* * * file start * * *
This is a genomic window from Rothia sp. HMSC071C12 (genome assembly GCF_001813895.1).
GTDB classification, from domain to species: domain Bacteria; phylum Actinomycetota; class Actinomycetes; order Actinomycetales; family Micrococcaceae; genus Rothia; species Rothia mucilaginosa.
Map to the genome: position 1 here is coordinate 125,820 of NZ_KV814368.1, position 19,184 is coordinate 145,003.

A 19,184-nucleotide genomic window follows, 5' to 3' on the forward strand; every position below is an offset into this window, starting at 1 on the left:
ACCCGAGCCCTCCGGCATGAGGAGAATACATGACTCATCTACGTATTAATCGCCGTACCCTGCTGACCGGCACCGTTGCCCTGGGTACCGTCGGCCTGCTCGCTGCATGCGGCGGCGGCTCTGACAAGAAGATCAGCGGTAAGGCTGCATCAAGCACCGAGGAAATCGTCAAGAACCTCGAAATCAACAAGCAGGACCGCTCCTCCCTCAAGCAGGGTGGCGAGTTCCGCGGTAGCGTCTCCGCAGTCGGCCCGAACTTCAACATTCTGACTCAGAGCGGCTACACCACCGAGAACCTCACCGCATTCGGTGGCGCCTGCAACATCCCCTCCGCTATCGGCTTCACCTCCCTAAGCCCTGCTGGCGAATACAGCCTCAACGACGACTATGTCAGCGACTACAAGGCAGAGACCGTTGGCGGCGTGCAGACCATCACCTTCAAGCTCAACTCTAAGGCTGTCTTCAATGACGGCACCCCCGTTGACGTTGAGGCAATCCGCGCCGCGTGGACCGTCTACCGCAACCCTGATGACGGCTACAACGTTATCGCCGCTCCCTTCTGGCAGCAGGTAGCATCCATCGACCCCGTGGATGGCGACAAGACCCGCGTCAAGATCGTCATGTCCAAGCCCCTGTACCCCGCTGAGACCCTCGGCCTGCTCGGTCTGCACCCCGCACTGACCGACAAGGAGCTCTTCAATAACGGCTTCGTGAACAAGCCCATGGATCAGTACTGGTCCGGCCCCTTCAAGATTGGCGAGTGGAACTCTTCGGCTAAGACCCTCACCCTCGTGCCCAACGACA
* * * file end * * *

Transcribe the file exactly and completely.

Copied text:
This is a genomic window from Rothia sp. HMSC071C12 (genome assembly GCF_001813895.1).
GTDB classification, from domain to species: domain Bacteria; phylum Actinomycetota; class Actinomycetes; order Actinomycetales; family Micrococcaceae; genus Rothia; species Rothia mucilaginosa.
Map to the genome: position 1 here is coordinate 125,820 of NZ_KV814368.1, position 19,184 is coordinate 145,003.

A 19,184-nucleotide genomic window follows, 5' to 3' on the forward strand; every position below is an offset into this window, starting at 1 on the left:
ACCCGAGCCCTCCGGCATGAGGAGAATACATGACTCATCTACGTATTAATCGCCGTACCCTGCTGACCGGCACCGTTGCCCTGGGTACCGTCGGCCTGCTCGCTGCATGCGGCGGCGGCTCTGACAAGAAGATCAGCGGTAAGGCTGCATCAAGCACCGAGGAAATCGTCAAGAACCTCGAAATCAACAAGCAGGACCGCTCCTCCCTCAAGCAGGGTGGCGAGTTCCGCGGTAGCGTCTCCGCAGTCGGCCCGAACTTCAACATTCTGACTCAGAGCGGCTACACCACCGAGAACCTCACCGCATTCGGTGGCGCCTGCAACATCCCCTCCGCTATCGGCTTCACCTCCCTAAGCCCTGCTGGCGAATACAGCCTCAACGACGACTATGTCAGCGACTACAAGGCAGAGACCGTTGGCGGCGTGCAGACCATCACCTTCAAGCTCAACTCTAAGGCTGTCTTCAATGACGGCACCCCCGTTGACGTTGAGGCAATCCGCGCCGCGTGGACCGTCTACCGCAACCCTGATGACGGCTACAACGTTATCGCCGCTCCCTTCTGGCAGCAGGTAGCATCCATCGACCCCGTGGATGGCGACAAGACCCGCGTCAAGATCGTCATGTCCAAGCCCCTGTACCCCGCTGAGACCCTCGGCCTGCTCGGTCTGCACCCCGCACTGACCGACAAGGAGCTCTTCAATAACGGCTTCGTGAACAAGCCCATGGATCAGTACTGGTCCGGCCCCTTCAAGATTGGCGAGTGGAACTCTTCGGCTAAGACCCTCACCCTCGTGCCCAACGACA